Tucked away in Ireland’s southwest corner, near the equally beautiful but maybe more famous Ring of Kerry, is the Dingle Peninsula. Though small and out of the way, this rocky peninsula offers a look at some of the best natural and cultural treasures in Ireland, largely unspoiled by big cities and tourist crowds.
The peninsula gets its English name from its largest village. Dingle town and the western half of the peninsula are technically in a Gaeltacht area, an Irish cultural preserve established to keep alive the Irish language and traditional way of life. It’s referred to locally by its Irish name, An Daingean.
The village is known throughout Ireland and the rest of Europe as a haven for great traditional Irish music. Many of the village pubs offer live music sessions every night of the year, some featuring well-known Irish music stars. Prices of food and drink are cheaper in the village than in Ireland’s larger cities, so even budget travelers can find a warm seat by the fire and enjoy a pint and some fine music, which usually kicks off at about 9:30.
Dingle Bay is also famous for a local animal celebrity, a bottlenose dolphin named Fungie. In the mid-1980s, for reasons unknown, this lone dolphin made residence in the sheltered bay, and has been entertaining tourists ever since. Every year, a fleet of local boats takes thousands of visitors into the harbor for a chance to see this famous, friendly dolphin.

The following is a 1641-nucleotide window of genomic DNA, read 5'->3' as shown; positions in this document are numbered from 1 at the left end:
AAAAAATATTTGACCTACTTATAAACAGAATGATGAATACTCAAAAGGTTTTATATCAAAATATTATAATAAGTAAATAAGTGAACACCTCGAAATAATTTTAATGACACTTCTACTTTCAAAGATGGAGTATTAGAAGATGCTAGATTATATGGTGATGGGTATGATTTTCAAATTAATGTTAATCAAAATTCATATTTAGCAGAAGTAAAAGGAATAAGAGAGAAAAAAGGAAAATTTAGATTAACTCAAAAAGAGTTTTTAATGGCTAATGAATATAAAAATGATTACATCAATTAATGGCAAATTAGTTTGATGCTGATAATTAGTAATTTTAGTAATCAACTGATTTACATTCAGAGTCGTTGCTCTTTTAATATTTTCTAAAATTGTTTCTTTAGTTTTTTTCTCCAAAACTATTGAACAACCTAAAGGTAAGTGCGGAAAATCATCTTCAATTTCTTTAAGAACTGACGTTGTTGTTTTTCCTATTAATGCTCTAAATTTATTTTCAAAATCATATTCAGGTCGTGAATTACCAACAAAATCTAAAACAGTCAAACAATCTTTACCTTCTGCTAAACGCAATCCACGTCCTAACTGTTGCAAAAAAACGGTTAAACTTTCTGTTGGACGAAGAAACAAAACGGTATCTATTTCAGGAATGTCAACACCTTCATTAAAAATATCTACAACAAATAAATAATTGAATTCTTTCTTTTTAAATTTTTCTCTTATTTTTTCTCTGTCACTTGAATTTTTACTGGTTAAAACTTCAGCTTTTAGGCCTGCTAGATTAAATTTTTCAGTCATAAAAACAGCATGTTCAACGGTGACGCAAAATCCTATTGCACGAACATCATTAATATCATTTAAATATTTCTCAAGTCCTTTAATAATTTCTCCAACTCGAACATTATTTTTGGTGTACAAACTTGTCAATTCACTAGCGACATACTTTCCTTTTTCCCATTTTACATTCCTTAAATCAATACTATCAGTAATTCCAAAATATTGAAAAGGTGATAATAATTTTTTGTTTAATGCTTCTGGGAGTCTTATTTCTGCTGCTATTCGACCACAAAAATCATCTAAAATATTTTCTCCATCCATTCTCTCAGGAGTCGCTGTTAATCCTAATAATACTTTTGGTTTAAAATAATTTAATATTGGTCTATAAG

For a free look at Fungie and the stunning scenery on the Dingle and Ring of Kerry coasts, visitors with good walking shoes can head east on a well-maintained coastal trail all the way to the mouth of the bay, where the dolphin can be seen entertaining the many Fungie-watching boats. From the lighthouse, the trail continues along a steep cliff, offering beautiful views of Dingle town and Macgillicuddy’s Reeks, the highest mountains in Ireland, on the Iveragh Peninsula, better known as the Ring of Kerry.
The Slea Head Drive
From Dingle town, most visitors embark on an unforgettable car or bicycle trip around the well-marked Slea Head Drive. This circular coastal route combines ancient human-made monuments with breathtaking natural beauty for an unforgettable experience.
At Slea Head, the southwestern corner of the peninsula, drivers can stop to see the distant Skellig Islands, home of an ancient monastic settlement, and the nearby Blasket Islands, home to a small population of Irish-speaking fishers and farmers until a forced evacuation in the 1950s.
Farther along, the route passes through the small village of Dunquin (Dún Chaoin in Irish), the westernmost settlement in Europe, as it reaches the northwest corner of the peninsula and more scenic clifftop and island views.
As the road loops back to Dingle town, visitors can see the very well-preserved Gallarus Oratory. This mysterious building is believed to be an early Christian church, but little is known as to its exact date or use. The stones of the oratory are stacked perfectly to create a durable and waterproof structure without need of mortar.
The entire Slea Head Loop takes half a day by car, a full day if done by bicycle. After a long day out seeing some of Ireland’s most beautiful coastline and early Celtic and Christian heritage, weary travelers are always ready for ceol agus craic, music and good times, in one of Dingle town’s fine traditional pubs.